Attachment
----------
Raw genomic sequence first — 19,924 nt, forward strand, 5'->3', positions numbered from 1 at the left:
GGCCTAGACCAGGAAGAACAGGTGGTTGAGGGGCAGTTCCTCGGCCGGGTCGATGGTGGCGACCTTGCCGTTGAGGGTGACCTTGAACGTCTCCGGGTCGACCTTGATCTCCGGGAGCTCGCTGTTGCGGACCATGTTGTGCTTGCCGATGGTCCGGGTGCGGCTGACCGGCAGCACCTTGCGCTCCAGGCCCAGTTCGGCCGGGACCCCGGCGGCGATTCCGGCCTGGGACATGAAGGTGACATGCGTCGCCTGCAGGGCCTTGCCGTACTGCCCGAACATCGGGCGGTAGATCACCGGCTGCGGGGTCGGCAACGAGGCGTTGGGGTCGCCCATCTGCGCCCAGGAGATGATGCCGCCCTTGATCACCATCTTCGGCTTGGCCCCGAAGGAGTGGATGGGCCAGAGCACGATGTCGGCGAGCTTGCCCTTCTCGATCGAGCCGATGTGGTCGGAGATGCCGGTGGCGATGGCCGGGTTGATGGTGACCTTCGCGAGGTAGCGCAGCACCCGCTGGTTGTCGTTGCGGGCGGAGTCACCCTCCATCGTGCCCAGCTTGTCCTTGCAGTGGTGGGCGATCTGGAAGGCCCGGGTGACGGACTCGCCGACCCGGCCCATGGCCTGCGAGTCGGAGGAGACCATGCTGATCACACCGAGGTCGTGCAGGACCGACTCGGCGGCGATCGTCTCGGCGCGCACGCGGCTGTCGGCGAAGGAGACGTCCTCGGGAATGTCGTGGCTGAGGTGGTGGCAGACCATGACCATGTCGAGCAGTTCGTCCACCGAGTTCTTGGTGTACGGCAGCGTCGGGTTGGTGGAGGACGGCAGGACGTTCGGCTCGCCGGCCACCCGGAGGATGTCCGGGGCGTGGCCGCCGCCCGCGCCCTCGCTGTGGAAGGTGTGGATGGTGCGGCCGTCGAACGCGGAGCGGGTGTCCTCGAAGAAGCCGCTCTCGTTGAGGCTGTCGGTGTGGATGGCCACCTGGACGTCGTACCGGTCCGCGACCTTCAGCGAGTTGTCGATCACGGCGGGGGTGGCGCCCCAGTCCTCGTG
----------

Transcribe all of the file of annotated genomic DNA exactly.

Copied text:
Raw genomic sequence first — 19,924 nt, forward strand, 5'->3', positions numbered from 1 at the left:
GGCCTAGACCAGGAAGAACAGGTGGTTGAGGGGCAGTTCCTCGGCCGGGTCGATGGTGGCGACCTTGCCGTTGAGGGTGACCTTGAACGTCTCCGGGTCGACCTTGATCTCCGGGAGCTCGCTGTTGCGGACCATGTTGTGCTTGCCGATGGTCCGGGTGCGGCTGACCGGCAGCACCTTGCGCTCCAGGCCCAGTTCGGCCGGGACCCCGGCGGCGATTCCGGCCTGGGACATGAAGGTGACATGCGTCGCCTGCAGGGCCTTGCCGTACTGCCCGAACATCGGGCGGTAGATCACCGGCTGCGGGGTCGGCAACGAGGCGTTGGGGTCGCCCATCTGCGCCCAGGAGATGATGCCGCCCTTGATCACCATCTTCGGCTTGGCCCCGAAGGAGTGGATGGGCCAGAGCACGATGTCGGCGAGCTTGCCCTTCTCGATCGAGCCGATGTGGTCGGAGATGCCGGTGGCGATGGCCGGGTTGATGGTGACCTTCGCGAGGTAGCGCAGCACCCGCTGGTTGTCGTTGCGGGCGGAGTCACCCTCCATCGTGCCCAGCTTGTCCTTGCAGTGGTGGGCGATCTGGAAGGCCCGGGTGACGGACTCGCCGACCCGGCCCATGGCCTGCGAGTCGGAGGAGACCATGCTGATCACACCGAGGTCGTGCAGGACCGACTCGGCGGCGATCGTCTCGGCGCGCACGCGGCTGTCGGCGAAGGAGACGTCCTCGGGAATGTCGTGGCTGAGGTGGTGGCAGACCATGACCATGTCGAGCAGTTCGTCCACCGAGTTCTTGGTGTACGGCAGCGTCGGGTTGGTGGAGGACGGCAGGACGTTCGGCTCGCCGGCCACCCGGAGGATGTCCGGGGCGTGGCCGCCGCCCGCGCCCTCGCTGTGGAAGGTGTGGATGGTGCGGCCGTCGAACGCGGAGCGGGTGTCCTCGAAGAAGCCGCTCTCGTTGAGGCTGTCGGTGTGGATGGCCACCTGGACGTCGTACCGGTCCGCGACCTTCAGCGAGTTGTCGATCACGGCGGGGGTGGCGCCCCAGTCCTCGTG